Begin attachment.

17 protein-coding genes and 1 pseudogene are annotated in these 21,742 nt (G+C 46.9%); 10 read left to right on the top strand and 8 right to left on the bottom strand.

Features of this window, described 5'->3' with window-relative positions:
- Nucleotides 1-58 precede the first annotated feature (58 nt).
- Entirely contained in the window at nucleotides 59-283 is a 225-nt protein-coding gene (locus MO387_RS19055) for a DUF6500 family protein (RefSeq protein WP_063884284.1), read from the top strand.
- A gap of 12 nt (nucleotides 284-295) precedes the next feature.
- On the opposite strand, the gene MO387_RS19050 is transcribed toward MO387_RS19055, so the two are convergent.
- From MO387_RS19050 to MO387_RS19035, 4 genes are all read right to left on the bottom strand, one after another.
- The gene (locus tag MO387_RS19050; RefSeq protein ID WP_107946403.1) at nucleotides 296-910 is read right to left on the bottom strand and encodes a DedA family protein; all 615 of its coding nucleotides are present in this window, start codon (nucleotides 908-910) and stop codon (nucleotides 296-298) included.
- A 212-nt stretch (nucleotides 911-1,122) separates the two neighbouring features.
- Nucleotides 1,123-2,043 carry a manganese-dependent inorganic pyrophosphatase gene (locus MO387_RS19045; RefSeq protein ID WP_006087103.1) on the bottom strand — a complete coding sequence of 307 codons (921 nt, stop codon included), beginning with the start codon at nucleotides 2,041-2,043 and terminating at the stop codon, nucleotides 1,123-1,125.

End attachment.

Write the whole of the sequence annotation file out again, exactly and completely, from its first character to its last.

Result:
17 protein-coding genes and 1 pseudogene are annotated in these 21,742 nt (G+C 46.9%); 10 read left to right on the top strand and 8 right to left on the bottom strand.

Features of this window, described 5'->3' with window-relative positions:
- Nucleotides 1-58 precede the first annotated feature (58 nt).
- Entirely contained in the window at nucleotides 59-283 is a 225-nt protein-coding gene (locus MO387_RS19055) for a DUF6500 family protein (RefSeq protein WP_063884284.1), read from the top strand.
- A gap of 12 nt (nucleotides 284-295) precedes the next feature.
- On the opposite strand, the gene MO387_RS19050 is transcribed toward MO387_RS19055, so the two are convergent.
- From MO387_RS19050 to MO387_RS19035, 4 genes are all read right to left on the bottom strand, one after another.
- The gene (locus tag MO387_RS19050; RefSeq protein ID WP_107946403.1) at nucleotides 296-910 is read right to left on the bottom strand and encodes a DedA family protein; all 615 of its coding nucleotides are present in this window, start codon (nucleotides 908-910) and stop codon (nucleotides 296-298) included.
- A 212-nt stretch (nucleotides 911-1,122) separates the two neighbouring features.
- Nucleotides 1,123-2,043 carry a manganese-dependent inorganic pyrophosphatase gene (locus MO387_RS19045; RefSeq protein ID WP_006087103.1) on the bottom strand — a complete coding sequence of 307 codons (921 nt, stop codon included), beginning with the start codon at nucleotides 2,041-2,043 and terminating at the stop codon, nucleotides 1,123-1,125.